News

Help us improve our website

no
Show on home page

In an effort to provide the most relevant information on the most accessible website we can, Media Access Australia is seeking feedback from readers about our website. 

The simple 5 minute survey is an opportunity to tell us what you are interested in and what you would like to see more of on our site. Importantly, you can also let us know how you find the website’s accessibility.

“Our readership is incredibly diverse in terms of people’s interests and needs as users. Every day we talk to people who might be using a piece of assistive technology that radically changes how they experience the site. Gaining insight into that is vital for us being the best we can be,” said Online Editor Eliza Cussen.

Taxonomy: 

Top of page

ACMA seeks input from the public

no
Show on home page

Australia’s media regulator, the Australian Communications Media Authority (ACMA), is seeking members of the public to apply to sit on its Consumer Consultative Forum. People from diverse backgrounds, including those with disability, are encouraged to apply.

The Forum is intended to help inform the ACMA of consumers’ interests relating to telecommunications and the internet.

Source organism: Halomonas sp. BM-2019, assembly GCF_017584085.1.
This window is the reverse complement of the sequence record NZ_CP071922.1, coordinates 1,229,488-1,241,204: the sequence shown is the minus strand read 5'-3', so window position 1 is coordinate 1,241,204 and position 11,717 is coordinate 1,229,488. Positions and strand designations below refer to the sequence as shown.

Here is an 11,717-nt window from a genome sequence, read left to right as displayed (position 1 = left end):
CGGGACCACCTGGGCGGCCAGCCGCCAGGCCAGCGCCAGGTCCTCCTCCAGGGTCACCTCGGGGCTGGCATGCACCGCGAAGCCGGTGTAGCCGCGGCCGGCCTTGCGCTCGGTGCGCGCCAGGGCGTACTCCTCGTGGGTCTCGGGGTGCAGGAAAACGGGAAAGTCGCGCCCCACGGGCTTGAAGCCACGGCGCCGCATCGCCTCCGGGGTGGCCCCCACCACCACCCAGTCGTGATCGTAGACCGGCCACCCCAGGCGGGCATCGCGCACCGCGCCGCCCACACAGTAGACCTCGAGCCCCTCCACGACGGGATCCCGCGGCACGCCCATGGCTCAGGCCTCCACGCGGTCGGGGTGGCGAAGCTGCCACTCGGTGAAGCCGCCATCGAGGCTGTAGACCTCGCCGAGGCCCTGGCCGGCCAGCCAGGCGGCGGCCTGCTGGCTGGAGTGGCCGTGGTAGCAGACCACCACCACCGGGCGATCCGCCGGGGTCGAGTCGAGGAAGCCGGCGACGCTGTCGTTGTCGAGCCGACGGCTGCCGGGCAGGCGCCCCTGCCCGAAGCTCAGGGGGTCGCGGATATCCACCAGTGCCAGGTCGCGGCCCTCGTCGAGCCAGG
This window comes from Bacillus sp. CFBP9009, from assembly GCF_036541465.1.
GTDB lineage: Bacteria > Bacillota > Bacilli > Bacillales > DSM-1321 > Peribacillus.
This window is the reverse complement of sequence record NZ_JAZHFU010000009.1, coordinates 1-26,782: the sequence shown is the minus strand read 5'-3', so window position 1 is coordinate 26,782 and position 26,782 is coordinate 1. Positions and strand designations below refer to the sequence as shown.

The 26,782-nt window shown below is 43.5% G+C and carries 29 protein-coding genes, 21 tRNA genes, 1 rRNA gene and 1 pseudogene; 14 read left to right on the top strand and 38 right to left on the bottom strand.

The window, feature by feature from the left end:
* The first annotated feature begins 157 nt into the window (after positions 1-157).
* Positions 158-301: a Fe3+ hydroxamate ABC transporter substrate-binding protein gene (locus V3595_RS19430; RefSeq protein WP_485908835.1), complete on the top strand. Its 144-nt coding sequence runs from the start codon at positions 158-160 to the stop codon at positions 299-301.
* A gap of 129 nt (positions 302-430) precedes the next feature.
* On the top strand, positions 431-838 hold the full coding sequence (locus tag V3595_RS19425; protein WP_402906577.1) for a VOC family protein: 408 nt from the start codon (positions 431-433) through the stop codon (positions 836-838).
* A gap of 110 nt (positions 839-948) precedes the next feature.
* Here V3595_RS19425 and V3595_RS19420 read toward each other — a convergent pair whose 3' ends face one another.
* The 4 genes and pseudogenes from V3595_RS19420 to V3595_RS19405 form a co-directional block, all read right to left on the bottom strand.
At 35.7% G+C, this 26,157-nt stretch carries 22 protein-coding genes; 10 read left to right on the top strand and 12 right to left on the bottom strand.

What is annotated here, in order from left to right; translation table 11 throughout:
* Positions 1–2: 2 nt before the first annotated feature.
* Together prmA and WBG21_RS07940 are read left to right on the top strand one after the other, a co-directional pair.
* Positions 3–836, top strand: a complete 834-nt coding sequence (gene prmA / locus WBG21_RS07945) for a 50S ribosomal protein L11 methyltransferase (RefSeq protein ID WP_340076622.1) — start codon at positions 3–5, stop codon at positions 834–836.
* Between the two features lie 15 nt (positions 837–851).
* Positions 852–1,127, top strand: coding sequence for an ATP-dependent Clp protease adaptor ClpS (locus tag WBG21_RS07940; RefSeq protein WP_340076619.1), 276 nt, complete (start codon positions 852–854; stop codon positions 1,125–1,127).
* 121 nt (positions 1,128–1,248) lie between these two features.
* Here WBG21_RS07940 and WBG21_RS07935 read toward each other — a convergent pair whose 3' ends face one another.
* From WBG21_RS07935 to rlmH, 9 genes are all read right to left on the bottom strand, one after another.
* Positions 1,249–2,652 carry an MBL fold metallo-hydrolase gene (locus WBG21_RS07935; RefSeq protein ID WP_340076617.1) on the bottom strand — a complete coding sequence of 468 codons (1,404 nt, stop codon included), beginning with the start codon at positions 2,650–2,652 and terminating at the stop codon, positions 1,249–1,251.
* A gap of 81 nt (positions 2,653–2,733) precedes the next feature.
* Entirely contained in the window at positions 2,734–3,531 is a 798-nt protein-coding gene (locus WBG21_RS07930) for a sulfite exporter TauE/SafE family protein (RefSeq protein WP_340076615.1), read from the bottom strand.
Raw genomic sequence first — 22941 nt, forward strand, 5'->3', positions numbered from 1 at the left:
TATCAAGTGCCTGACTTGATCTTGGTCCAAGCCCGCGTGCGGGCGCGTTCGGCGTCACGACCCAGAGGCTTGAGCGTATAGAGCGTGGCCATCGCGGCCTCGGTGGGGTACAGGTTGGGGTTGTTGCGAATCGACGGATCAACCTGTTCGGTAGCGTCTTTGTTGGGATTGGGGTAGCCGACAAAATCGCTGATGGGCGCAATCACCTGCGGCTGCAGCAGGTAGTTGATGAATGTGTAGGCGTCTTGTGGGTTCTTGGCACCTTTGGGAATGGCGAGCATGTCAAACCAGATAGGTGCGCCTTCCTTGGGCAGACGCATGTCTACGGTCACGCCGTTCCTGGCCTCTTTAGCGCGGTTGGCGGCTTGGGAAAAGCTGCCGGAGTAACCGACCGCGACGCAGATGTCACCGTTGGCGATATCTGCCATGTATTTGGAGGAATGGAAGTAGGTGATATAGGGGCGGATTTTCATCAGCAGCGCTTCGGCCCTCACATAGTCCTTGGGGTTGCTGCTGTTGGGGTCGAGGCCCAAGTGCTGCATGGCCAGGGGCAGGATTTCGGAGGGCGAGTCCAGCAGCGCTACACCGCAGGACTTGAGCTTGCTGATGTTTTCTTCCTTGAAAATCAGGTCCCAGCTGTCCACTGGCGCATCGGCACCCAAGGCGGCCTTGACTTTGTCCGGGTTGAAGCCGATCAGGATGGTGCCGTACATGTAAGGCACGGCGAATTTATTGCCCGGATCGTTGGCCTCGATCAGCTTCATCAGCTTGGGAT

The announcement from the ACMA states: “We’re looking for a diverse field of representatives to help raise a wide range of consumer issues.” People representing the following consumers are particularly encouraged to express their interest:


Top of page

Telstra Pay TV applies for caption exemptions

no
Show on home page

Telstra Pay TV has applied to the Australian Communications and Media Authority (ACMA) for exemptions to caption requirements for its subscription service Mobile Foxtel, which delivers 34 Foxtel channels to mobile devices.

Amendments to the Broadcasting Services Act passed in 2012 introduced captioning requirements for subscription TV services. However, the ACMA has the power to grant exemption or target reduction orders to television services if providing captions for them would cause ‘unjustifiable hardship’.


Top of page

Window-Eyes screen reader made free to Office users

no
Show on home page

The market for screen readers, software which converts text on computer screens to synthetic voice, is becoming more competitive and people who are blind are beginning to see huge benefits. Last week, GW Micro announced it would make its Window-Eyes screen reader free to users of Microsoft Office.

The announcementstates that Window-Eyes will be available globally to anyone using Microsoft Office 2010 or later, saving users from paying $1,022. GW Micro states that the decision was a result of an increasingly critical need for people who are blind or vision impaired to have reduced barriers to technology access.


Top of page

Pages

Subscribe to RSS - News